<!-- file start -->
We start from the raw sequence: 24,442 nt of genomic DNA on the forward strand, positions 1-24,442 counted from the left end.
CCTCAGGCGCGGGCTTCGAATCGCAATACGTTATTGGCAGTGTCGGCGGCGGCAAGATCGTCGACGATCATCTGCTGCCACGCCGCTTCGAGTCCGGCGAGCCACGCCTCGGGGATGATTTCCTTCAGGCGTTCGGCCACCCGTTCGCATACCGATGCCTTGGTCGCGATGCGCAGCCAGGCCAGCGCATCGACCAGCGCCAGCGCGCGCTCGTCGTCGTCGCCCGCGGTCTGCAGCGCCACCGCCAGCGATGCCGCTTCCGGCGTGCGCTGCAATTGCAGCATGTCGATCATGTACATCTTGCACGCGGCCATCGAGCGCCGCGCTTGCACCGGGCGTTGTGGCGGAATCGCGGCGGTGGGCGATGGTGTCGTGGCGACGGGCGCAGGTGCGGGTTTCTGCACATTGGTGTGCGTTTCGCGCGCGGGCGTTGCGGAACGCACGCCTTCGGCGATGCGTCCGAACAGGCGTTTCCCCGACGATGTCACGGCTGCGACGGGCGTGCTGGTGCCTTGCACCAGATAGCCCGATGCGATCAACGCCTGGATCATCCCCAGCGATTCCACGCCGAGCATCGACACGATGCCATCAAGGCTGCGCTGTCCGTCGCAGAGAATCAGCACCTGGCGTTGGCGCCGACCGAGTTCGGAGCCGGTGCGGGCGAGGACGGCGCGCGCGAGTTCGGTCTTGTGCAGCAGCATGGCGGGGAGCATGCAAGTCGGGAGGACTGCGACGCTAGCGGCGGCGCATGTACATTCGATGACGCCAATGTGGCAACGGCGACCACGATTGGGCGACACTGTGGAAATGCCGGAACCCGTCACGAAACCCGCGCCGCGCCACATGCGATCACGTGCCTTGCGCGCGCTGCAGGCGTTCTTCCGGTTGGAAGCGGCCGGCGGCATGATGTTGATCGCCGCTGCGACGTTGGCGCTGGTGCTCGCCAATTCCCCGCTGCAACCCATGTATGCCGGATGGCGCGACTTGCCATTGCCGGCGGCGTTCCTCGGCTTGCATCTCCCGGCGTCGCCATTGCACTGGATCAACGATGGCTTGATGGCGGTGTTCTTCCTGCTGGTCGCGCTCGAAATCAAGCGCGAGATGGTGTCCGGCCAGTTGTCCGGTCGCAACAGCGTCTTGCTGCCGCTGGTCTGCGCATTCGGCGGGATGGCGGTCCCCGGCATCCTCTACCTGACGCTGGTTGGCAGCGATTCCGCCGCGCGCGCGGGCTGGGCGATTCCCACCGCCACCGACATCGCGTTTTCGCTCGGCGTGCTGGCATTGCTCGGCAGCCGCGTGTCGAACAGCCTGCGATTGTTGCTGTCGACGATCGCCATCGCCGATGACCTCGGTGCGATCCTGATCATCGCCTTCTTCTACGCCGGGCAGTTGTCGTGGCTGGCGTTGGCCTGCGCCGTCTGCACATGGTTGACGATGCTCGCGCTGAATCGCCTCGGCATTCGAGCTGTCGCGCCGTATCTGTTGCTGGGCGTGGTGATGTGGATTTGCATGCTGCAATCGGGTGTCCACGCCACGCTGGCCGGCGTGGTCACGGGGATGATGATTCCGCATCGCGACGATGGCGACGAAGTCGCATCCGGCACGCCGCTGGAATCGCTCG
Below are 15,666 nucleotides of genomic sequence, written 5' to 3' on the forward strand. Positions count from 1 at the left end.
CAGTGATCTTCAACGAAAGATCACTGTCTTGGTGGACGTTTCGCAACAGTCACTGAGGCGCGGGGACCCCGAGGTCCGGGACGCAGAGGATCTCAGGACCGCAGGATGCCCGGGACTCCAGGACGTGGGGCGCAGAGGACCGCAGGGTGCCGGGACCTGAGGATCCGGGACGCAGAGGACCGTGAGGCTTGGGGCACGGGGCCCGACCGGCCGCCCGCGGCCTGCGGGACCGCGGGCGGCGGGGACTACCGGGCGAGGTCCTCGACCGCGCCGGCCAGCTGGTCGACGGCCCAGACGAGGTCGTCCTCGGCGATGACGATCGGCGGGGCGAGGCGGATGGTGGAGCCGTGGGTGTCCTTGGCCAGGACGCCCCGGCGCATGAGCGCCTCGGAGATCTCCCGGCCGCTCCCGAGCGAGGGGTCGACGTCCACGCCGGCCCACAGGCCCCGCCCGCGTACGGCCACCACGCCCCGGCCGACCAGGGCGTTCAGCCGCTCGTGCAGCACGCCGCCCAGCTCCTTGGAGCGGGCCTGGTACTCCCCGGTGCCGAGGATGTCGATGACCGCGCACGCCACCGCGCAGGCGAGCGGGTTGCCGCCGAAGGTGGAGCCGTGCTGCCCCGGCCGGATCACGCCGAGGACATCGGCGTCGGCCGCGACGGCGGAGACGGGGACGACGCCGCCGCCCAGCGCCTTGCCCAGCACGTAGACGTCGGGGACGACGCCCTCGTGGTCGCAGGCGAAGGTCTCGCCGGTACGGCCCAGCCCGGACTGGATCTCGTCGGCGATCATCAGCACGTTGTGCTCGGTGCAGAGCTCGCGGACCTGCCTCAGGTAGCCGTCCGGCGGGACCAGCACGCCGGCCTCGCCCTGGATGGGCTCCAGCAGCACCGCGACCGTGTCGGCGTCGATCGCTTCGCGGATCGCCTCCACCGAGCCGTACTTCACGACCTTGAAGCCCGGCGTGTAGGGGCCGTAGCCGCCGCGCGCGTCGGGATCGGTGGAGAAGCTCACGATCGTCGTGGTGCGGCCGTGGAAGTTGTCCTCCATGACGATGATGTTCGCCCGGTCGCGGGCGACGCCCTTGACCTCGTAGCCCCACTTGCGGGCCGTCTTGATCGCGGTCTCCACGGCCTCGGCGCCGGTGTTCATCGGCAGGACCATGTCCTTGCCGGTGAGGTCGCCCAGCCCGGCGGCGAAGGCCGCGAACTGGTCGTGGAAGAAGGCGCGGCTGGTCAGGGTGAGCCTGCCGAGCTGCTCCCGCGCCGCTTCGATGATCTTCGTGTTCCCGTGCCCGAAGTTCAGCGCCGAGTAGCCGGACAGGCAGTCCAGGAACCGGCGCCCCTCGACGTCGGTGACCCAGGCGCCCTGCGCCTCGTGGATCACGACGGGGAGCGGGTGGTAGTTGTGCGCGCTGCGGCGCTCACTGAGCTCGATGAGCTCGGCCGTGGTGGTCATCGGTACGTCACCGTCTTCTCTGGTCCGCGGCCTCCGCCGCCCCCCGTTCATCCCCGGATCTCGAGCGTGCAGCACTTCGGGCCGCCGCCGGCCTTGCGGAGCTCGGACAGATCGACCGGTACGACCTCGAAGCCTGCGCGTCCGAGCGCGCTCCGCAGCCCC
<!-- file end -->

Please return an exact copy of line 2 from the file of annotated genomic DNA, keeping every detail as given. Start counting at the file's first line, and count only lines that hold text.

CCTCAGGCGCGGGCTTCGAATCGCAATACGTTATTGGCAGTGTCGGCGGCGGCAAGATCGTCGACGATCATCTGCTGCCACGCCGCTTCGAGTCCGGCGAGCCACGCCTCGGGGATGATTTCCTTCAGGCGTTCGGCCACCCGTTCGCATACCGATGCCTTGGTCGCGATGCGCAGCCAGGCCAGCGCATCGACCAGCGCCAGCGCGCGCTCGTCGTCGTCGCCCGCGGTCTGCAGCGCCACCGCCAGCGATGCCGCTTCCGGCGTGCGCTGCAATTGCAGCATGTCGATCATGTACATCTTGCACGCGGCCATCGAGCGCCGCGCTTGCACCGGGCGTTGTGGCGGAATCGCGGCGGTGGGCGATGGTGTCGTGGCGACGGGCGCAGGTGCGGGTTTCTGCACATTGGTGTGCGTTTCGCGCGCGGGCGTTGCGGAACGCACGCCTTCGGCGATGCGTCCGAACAGGCGTTTCCCCGACGATGTCACGGCTGCGACGGGCGTGCTGGTGCCTTGCACCAGATAGCCCGATGCGATCAACGCCTGGATCATCCCCAGCGATTCCACGCCGAGCATCGACACGATGCCATCAAGGCTGCGCTGTCCGTCGCAGAGAATCAGCACCTGGCGTTGGCGCCGACCGAGTTCGGAGCCGGTGCGGGCGAGGACGGCGCGCGCGAGTTCGGTCTTGTGCAGCAGCATGGCGGGGAGCATGCAAGTCGGGAGGACTGCGACGCTAGCGGCGGCGCATGTACATTCGATGACGCCAATGTGGCAACGGCGACCACGATTGGGCGACACTGTGGAAATGCCGGAACCCGTCACGAAACCCGCGCCGCGCCACATGCGATCACGTGCCTTGCGCGCGCTGCAGGCGTTCTTCCGGTTGGAAGCGGCCGGCGGCATGATGTTGATCGCCGCTGCGACGTTGGCGCTGGTGCTCGCCAATTCCCCGCTGCAACCCATGTATGCCGGATGGCGCGACTTGCCATTGCCGGCGGCGTTCCTCGGCTTGCATCTCCCGGCGTCGCCATTGCACTGGATCAACGATGGCTTGATGGCGGTGTTCTTCCTGCTGGTCGCGCTCGAAATCAAGCGCGAGATGGTGTCCGGCCAGTTGTCCGGTCGCAACAGCGTCTTGCTGCCGCTGGTCTGCGCATTCGGCGGGATGGCGGTCCCCGGCATCCTCTACCTGACGCTGGTTGGCAGCGATTCCGCCGCGCGCGCGGGCTGGGCGATTCCCACCGCCACCGACATCGCGTTTTCGCTCGGCGTGCTGGCATTGCTCGGCAGCCGCGTGTCGAACAGCCTGCGATTGTTGCTGTCGACGATCGCCATCGCCGATGACCTCGGTGCGATCCTGATCATCGCCTTCTTCTACGCCGGGCAGTTGTCGTGGCTGGCGTTGGCCTGCGCCGTCTGCACATGGTTGACGATGCTCGCGCTGAATCGCCTCGGCATTCGAGCTGTCGCGCCGTATCTGTTGCTGGGCGTGGTGATGTGGATTTGCATGCTGCAATCGGGTGTCCACGCCACGCTGGCCGGCGTGGTCACGGGGATGATGATTCCGCATCGCGACGATGGCGACGAAGTCGCATCCGGCACGCCGCTGGAATCGCTCG